Collector Pulls Loans from German Museum over Censorship Concerns
The Museum canceled an installation by Gregor Schneider due to political pressure.
Collector and noted architect Horst Spankus has requested that Duisburg’s Lehmbruck Museum return all artworks he has lent to the institution, the Rheinische Post reports. Spankus’ decision comes in response to Duisburg mayor Soren Link’s decree that a new piece by renowned installation artist Gregor Schneider would not be installed in the institution.
The 84-year-old collector also pulled his support from the museum’s patronage group, the Freundeskreis des Lehmbruck-Museums, which he had supported for many years. He delivered both notices by letter to the museum on Wednesday.
As artnet News previously reported, early last month the mayor pulled Schneider’s work, Totlast (Deadweight) (2014), due to concerns that it might cause panic and claustrophobia following the Love Parade disaster nearly four years ago. The work was scheduled to make its debut at the city’s Lehmbruck Museum on August 15th as part of the Ruhrtriennale.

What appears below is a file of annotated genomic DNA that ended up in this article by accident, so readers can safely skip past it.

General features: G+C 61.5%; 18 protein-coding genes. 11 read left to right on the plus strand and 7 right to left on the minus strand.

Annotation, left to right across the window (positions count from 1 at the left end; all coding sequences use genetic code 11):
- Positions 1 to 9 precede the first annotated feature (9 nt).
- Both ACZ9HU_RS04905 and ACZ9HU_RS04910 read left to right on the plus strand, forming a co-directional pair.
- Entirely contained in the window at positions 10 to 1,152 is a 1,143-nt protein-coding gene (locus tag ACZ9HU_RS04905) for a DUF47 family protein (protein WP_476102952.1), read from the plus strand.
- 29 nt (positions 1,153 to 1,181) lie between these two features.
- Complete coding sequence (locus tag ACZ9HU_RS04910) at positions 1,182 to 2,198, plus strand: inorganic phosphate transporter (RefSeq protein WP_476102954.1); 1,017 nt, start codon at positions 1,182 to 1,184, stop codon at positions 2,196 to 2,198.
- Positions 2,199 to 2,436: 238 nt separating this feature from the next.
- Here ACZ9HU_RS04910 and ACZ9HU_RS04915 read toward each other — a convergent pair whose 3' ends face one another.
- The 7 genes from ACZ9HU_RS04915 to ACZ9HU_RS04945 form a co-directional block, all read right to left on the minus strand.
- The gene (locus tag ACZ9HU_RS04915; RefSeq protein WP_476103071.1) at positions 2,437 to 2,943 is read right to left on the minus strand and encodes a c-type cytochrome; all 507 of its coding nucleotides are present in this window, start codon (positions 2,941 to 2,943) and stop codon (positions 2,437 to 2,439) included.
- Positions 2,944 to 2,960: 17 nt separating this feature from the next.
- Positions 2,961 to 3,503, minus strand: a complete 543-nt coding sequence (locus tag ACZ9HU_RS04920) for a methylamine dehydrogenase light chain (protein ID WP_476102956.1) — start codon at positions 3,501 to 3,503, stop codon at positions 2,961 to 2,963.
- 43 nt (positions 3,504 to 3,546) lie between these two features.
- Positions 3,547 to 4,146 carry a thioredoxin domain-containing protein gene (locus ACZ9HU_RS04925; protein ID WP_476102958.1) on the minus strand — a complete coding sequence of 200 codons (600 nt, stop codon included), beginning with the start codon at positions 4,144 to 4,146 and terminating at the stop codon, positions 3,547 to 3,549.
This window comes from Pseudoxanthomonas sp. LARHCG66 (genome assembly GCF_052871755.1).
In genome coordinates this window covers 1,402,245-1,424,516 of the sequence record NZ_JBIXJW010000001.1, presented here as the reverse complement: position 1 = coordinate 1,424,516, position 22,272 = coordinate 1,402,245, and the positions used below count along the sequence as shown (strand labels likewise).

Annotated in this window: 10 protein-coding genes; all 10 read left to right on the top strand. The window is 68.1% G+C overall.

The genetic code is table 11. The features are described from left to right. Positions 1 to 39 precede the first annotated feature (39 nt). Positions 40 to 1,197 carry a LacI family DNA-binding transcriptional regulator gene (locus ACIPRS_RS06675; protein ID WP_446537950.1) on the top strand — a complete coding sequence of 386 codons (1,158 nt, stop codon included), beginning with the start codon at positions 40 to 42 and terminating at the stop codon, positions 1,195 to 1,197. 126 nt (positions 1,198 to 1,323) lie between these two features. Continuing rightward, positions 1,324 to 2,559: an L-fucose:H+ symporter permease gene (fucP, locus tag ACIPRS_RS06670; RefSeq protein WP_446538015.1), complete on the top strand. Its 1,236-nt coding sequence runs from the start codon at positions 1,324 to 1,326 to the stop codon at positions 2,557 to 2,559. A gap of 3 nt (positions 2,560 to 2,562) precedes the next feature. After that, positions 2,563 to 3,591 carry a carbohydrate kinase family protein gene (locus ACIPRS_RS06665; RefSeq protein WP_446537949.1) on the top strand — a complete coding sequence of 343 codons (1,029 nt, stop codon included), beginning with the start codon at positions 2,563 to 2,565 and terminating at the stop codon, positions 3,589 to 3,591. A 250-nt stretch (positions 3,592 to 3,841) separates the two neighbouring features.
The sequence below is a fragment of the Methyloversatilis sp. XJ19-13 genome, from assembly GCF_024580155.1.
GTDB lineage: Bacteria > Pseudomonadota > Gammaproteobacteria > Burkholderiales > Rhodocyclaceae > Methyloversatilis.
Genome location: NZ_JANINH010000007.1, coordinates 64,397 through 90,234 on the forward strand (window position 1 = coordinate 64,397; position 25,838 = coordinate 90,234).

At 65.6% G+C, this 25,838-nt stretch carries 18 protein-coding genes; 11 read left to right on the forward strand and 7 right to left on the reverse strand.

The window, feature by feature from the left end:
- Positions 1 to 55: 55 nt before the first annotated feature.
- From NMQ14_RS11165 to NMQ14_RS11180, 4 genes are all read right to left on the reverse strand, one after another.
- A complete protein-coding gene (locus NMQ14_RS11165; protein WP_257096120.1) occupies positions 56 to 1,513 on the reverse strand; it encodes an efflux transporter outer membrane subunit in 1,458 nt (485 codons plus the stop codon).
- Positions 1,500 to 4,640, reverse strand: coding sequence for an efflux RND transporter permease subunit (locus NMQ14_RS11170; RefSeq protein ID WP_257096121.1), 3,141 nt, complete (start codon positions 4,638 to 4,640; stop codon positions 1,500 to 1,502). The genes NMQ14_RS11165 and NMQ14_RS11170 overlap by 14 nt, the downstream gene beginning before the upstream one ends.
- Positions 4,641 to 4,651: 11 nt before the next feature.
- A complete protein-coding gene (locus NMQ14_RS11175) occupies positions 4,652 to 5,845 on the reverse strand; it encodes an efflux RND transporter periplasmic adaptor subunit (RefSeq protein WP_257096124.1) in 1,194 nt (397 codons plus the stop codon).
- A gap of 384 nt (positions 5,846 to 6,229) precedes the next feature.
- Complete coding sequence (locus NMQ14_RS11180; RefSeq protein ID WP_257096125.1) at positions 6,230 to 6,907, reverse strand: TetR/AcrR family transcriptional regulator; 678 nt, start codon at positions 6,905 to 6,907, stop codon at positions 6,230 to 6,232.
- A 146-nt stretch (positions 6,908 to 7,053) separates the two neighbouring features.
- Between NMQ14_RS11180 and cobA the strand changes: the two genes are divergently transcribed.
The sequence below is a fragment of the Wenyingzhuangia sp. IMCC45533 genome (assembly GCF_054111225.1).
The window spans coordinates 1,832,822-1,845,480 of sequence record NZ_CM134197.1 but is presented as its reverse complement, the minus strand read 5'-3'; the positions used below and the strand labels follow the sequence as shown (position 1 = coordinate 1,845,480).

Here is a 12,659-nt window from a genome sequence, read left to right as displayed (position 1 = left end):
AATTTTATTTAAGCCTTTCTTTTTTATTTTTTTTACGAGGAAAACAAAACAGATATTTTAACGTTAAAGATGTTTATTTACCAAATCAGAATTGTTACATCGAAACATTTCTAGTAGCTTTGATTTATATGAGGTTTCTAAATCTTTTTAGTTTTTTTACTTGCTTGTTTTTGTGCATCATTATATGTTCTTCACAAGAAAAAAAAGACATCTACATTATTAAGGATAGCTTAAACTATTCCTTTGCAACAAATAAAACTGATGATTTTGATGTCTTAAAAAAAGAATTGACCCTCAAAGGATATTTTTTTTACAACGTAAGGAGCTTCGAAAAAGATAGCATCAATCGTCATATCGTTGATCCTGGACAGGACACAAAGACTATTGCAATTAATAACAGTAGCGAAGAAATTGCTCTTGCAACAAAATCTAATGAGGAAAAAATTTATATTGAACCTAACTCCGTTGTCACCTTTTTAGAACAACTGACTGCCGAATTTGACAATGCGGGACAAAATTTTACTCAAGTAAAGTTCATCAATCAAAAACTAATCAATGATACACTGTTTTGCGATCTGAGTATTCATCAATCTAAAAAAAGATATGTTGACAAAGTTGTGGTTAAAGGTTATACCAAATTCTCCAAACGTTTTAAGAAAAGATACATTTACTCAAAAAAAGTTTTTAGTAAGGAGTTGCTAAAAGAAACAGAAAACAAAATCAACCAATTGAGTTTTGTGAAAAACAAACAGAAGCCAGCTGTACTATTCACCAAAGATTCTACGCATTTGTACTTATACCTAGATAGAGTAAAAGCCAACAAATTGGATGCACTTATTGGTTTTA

The Love Parade tragedy, which took place on July 24, 2010 saw 21 people lose their lives and over 500 more injured when a tunnel and ramp that served as the only access-point for the Love Parade electronic music festival became overcrowded. Schneider’s installation would have invited viewers to climb through a series of narrow metal tubes.
At the time Ruhrtriennale director Heiner Goebbels called the move to cancel the work, “an affront against artistic freedom,” in a statement to the dpa. Several weeks after the decision, the Ruhrtriennale announced that Schneider would still participate, installing a different, newly-concieved work, Kunstmuseum (2014), at the Kunstmuseum Bochum.
Among the works that Spankus has requested be returned to his private collection is Wolf Vostell’s Der Lippenstiftbomber (1968), which was scheduled to go on view on September 11th as part of the museum’s exhibition Kunst gegen den Krieg (Taking a Stand Against the War). Works in the Lehmbruck Museum’s current exhibition Hans in Luck–Art & Capital by Katharina Fritsch and Hans-Peter Feldmann are also to be returned, according to the report. That exhibition runs through August 17th.
Speaking to the Rheinische Post, Spankus said that it was, “outrageous and a violation of the law for the mayor to presume to decide what art should be shown and what should not.” He went as far as to obliquely compare the move to artistic censorship that occurred before World War Two. “I think Link doesn’t fully understand what he’s done here,” Spankus added.
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